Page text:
Tax cut for Delta, other airlines fuels protest by Clayton schools


A Georgia proposal to eliminate sales taxes on jet fuel could delay or force the cancellation of building renovations, air conditioning system overhauls and new construction work by Clayton County Public Schools.

“I have several projects that I would have to delay, re-prioritize or maybe not do,” school Superintendent Morcease Beasley said Tuesday afternoon. To drive that point home, he had more than 500 students bused to the headquarters of Delta Air Lines that morning to protest a legislative push to eliminate the tax.

Clayton and its cities are in the middle of a lawsuit against the Federal Aviation Administration, which ruled a few years ago that jet fuel tax revenues must be used for airports rather than for other purposes, like schools. New legislation in the Georgia General Assembly would deny Clayton a day in court by ending both the local jet fuel tax and a statewide one.

House Bill 821 would deny the state about $35 million a year from a 4 percent jet fuel tax while costing Clayton nearly $20 million a year on its local 2 percent sales tax, with half of that coming from the schools, said Wesley Tharpe, research director at the Georgia Budget and Policy Institute.

The left-leaning organization hasn’t taken a position on the bill, but Tharpe said Clayton spends its share on county needs because that’s what the law behind the local tax requires. “Their argument is that they are unable to invest those dollars for airport purposes, so they have been using the money for more general needs,” he said.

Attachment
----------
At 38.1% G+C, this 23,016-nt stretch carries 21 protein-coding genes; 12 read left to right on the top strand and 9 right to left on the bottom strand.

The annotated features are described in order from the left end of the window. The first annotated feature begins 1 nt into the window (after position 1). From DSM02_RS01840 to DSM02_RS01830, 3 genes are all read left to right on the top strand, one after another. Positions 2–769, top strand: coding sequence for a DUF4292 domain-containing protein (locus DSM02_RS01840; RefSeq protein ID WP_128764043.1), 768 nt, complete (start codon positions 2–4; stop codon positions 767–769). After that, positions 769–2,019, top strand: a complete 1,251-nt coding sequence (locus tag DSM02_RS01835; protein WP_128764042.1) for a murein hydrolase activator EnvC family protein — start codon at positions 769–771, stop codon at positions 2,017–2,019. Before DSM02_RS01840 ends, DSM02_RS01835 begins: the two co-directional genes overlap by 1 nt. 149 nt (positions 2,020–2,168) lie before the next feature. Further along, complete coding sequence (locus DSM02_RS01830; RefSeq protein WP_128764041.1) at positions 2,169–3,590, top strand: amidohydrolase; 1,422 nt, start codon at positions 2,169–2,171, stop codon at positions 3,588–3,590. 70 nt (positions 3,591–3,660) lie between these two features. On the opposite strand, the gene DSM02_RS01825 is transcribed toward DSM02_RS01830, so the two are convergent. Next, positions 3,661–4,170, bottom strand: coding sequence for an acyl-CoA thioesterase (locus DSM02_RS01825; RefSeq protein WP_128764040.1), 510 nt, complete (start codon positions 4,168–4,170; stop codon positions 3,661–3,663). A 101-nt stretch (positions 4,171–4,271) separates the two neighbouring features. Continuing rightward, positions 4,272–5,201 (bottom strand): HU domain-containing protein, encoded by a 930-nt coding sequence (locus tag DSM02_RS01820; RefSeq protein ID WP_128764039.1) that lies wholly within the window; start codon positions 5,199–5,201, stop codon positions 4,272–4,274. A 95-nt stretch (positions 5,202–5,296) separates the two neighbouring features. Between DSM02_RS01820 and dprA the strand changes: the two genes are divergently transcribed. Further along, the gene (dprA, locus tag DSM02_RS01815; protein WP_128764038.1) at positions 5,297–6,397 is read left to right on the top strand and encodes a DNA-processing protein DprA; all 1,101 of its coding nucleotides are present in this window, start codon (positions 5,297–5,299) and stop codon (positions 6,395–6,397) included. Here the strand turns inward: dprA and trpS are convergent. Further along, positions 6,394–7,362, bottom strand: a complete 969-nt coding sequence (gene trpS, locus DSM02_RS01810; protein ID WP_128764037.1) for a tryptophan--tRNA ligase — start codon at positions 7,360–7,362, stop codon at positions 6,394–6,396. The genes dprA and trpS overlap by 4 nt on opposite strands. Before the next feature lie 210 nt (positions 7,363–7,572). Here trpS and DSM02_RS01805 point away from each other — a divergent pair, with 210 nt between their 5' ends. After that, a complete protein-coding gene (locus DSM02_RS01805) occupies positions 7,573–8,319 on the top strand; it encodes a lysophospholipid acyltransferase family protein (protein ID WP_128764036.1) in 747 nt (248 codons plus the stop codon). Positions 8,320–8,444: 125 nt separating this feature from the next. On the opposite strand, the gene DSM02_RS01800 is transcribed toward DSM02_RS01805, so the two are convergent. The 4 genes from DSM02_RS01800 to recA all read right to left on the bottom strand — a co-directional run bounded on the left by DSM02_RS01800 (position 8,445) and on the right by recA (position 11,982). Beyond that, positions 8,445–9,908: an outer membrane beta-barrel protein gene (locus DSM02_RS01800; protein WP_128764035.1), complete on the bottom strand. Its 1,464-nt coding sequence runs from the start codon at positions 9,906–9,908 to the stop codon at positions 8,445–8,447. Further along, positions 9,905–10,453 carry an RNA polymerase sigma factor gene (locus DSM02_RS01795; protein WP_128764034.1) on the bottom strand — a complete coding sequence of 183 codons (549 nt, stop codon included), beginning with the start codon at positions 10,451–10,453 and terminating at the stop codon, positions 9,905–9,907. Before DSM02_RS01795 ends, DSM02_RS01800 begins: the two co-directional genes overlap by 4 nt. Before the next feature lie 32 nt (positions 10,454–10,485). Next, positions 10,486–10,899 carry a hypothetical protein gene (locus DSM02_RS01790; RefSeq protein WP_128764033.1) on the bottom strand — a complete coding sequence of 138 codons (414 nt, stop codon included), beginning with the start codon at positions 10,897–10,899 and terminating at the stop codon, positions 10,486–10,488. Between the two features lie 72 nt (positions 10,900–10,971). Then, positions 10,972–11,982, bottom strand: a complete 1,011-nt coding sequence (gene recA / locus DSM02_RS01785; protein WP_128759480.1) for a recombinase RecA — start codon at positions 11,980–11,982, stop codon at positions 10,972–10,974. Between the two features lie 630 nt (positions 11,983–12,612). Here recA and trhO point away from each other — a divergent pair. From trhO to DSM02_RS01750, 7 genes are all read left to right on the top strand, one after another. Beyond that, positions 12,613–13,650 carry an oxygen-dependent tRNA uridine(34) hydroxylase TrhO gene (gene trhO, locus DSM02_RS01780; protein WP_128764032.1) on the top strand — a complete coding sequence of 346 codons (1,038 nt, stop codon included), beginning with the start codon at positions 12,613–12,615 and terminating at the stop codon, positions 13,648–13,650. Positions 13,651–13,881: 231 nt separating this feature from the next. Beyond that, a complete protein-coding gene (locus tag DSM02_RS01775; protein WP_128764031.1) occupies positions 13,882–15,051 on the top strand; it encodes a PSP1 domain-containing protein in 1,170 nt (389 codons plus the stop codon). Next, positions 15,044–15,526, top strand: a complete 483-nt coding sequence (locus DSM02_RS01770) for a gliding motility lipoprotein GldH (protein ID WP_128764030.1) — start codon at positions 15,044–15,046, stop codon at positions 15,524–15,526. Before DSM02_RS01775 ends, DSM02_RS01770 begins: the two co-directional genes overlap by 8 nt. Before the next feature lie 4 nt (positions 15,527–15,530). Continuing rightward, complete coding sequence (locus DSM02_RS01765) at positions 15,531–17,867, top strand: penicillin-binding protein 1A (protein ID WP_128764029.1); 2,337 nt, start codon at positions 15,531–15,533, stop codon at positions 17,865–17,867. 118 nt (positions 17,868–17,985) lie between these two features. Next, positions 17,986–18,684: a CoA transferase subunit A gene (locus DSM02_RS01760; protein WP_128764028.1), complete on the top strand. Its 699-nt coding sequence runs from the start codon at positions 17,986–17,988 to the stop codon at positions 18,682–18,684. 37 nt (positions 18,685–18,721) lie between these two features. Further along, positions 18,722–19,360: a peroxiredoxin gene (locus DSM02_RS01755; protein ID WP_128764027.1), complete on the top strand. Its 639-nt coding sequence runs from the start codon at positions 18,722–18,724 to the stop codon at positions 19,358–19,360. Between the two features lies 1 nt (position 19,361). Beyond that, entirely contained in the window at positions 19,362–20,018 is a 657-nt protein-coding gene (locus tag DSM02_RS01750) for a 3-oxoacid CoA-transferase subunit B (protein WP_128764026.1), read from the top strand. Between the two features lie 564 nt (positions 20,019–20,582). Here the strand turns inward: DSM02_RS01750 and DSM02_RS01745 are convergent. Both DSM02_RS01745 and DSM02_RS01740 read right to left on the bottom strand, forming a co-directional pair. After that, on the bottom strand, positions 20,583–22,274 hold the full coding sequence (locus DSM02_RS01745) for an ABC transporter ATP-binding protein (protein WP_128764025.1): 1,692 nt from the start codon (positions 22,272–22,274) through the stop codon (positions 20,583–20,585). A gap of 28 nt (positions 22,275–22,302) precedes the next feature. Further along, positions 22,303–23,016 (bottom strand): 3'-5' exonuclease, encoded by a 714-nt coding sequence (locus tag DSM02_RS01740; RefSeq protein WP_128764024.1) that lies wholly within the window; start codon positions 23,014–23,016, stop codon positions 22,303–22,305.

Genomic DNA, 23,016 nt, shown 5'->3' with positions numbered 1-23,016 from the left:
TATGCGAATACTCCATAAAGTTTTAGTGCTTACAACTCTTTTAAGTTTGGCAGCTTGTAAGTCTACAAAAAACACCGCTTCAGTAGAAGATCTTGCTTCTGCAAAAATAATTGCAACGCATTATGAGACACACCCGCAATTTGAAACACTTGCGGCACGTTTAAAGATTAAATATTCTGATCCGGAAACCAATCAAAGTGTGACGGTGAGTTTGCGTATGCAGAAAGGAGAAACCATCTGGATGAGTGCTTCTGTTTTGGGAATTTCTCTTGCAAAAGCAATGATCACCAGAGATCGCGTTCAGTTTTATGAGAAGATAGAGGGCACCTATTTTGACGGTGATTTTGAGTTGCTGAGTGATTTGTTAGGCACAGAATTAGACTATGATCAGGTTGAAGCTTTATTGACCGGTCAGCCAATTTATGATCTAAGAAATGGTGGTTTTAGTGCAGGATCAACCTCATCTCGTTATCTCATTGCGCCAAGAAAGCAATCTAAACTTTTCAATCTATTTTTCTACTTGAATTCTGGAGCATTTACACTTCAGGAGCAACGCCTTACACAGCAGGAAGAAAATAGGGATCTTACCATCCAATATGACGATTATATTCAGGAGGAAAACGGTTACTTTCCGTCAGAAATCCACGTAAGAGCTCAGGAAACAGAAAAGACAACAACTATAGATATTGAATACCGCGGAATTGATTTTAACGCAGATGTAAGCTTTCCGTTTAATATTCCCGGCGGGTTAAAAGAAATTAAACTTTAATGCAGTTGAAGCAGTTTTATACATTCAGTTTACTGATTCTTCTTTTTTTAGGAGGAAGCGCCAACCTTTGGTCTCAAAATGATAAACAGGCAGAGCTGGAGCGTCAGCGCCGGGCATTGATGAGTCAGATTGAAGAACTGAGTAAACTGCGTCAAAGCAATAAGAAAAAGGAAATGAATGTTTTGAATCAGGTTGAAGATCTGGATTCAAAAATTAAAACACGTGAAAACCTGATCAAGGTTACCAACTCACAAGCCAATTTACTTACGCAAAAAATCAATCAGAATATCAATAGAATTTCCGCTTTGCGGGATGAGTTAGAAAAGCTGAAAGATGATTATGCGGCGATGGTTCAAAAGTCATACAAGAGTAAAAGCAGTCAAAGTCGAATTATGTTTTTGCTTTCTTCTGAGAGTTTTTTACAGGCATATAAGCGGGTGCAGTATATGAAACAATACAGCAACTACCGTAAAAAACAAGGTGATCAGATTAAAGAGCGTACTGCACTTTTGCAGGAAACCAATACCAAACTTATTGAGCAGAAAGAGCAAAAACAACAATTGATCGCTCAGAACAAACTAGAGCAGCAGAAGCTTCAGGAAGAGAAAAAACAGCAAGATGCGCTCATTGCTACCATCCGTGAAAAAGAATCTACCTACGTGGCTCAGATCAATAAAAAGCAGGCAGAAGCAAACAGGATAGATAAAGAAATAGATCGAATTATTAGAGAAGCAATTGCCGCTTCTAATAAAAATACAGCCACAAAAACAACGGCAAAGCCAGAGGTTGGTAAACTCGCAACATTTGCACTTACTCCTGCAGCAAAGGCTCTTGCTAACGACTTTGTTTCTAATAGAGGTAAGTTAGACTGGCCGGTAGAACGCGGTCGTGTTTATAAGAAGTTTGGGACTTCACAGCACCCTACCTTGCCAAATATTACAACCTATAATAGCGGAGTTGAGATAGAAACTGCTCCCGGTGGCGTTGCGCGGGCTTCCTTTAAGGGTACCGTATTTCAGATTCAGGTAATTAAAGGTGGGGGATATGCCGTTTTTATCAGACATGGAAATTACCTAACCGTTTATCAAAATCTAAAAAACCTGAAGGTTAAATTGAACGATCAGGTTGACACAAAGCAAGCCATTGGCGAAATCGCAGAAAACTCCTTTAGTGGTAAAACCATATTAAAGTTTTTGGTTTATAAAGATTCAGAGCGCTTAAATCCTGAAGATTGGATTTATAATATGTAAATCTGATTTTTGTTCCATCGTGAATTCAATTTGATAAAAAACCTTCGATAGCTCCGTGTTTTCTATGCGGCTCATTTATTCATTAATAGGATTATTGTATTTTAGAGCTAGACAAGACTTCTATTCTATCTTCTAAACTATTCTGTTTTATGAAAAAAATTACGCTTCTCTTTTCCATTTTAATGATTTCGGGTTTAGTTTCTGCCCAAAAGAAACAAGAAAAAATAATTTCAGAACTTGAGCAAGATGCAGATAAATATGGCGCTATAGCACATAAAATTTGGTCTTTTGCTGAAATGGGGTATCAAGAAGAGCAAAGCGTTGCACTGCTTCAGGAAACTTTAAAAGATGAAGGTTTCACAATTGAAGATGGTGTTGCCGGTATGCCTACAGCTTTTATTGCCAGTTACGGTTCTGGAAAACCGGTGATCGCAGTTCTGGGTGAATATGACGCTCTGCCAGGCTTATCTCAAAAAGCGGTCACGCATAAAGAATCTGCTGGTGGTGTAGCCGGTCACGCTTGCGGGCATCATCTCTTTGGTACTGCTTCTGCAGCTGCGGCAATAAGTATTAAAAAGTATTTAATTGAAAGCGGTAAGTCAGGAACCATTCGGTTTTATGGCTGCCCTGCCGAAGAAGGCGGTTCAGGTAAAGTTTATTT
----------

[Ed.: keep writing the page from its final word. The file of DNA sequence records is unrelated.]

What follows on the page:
Delta reported nearly $3.6 billion in net income in 2017, down from nearly $4.4 billion the year before. The airline says Georgia’s policy puts it at a disadvantage with other major airlines that have hubs in other states with either a lower jet fuel tax rate or no jet fuel tax at all.

The advocacy group Airlines for America says Georgia imposes the eighth-highest jet fuel tax burden on airlines. Nine states, including two near Georgia — North and South Carolina — have no such tax at all, the group notes.

This is inconsistent with Georgia’s broader stance on taxes, said Alison McAfee, the group’s chief spokesperson. “The commercial jet fuel tax is uncharacteristically high given the state’s otherwise pro-business climate.” Lower taxes could draw more carriers and jobs to the state, she said, with new routes for flyers.

Delta says that even without the tax the company will remain a financial mainstay for Clayton. Its property accounts for 8 percent of the county’s assessed value, making it the top property taxpayer at $23 million in 2017. The company also employs more than 33,000 Georgians, 5,000 of whom live in Clayton.

Airline spokesman Trebor Banstetter said the company has been in discussions with Clayton schools for more than a year to find a solution to the jet fuel tax issue, adding, “we have a mutual interest to ensure that Clayton County schools will not see a funding shortfall as the tax is phased out.”

The revenue loss would hit a district that already spends more than $645 less per pupil than the state average, according to Georgia Department of Education financial reports. Schools are funded with a mix of federal, state and local dollars, with the average local component equaling 40 percent. In Clayton, just 27 percent of the $8,076 in revenue per full-time student was local.

“We’re considered one of the poorer counties,” said Beasley, the superintendent.


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